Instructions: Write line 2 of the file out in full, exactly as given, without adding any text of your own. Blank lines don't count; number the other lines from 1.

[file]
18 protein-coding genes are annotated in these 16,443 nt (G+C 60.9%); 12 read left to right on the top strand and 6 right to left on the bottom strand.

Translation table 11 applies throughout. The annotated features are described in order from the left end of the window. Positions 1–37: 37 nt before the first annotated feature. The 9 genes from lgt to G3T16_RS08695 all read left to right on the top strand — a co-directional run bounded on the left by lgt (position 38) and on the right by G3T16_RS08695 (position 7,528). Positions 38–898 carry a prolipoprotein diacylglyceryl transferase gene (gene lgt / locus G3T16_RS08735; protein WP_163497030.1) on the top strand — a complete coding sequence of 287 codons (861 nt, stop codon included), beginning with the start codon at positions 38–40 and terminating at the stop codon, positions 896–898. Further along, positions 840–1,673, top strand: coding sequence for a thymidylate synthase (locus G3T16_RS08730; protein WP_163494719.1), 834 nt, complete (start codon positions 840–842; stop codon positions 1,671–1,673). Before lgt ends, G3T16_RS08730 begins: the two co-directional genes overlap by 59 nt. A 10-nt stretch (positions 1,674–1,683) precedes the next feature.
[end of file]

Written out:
Translation table 11 applies throughout. The annotated features are described in order from the left end of the window. Positions 1–37: 37 nt before the first annotated feature. The 9 genes from lgt to G3T16_RS08695 all read left to right on the top strand — a co-directional run bounded on the left by lgt (position 38) and on the right by G3T16_RS08695 (position 7,528). Positions 38–898 carry a prolipoprotein diacylglyceryl transferase gene (gene lgt / locus G3T16_RS08735; protein WP_163497030.1) on the top strand — a complete coding sequence of 287 codons (861 nt, stop codon included), beginning with the start codon at positions 38–40 and terminating at the stop codon, positions 896–898. Further along, positions 840–1,673, top strand: coding sequence for a thymidylate synthase (locus G3T16_RS08730; protein WP_163494719.1), 834 nt, complete (start codon positions 840–842; stop codon positions 1,671–1,673). Before lgt ends, G3T16_RS08730 begins: the two co-directional genes overlap by 59 nt. A 10-nt stretch (positions 1,674–1,683) precedes the next feature.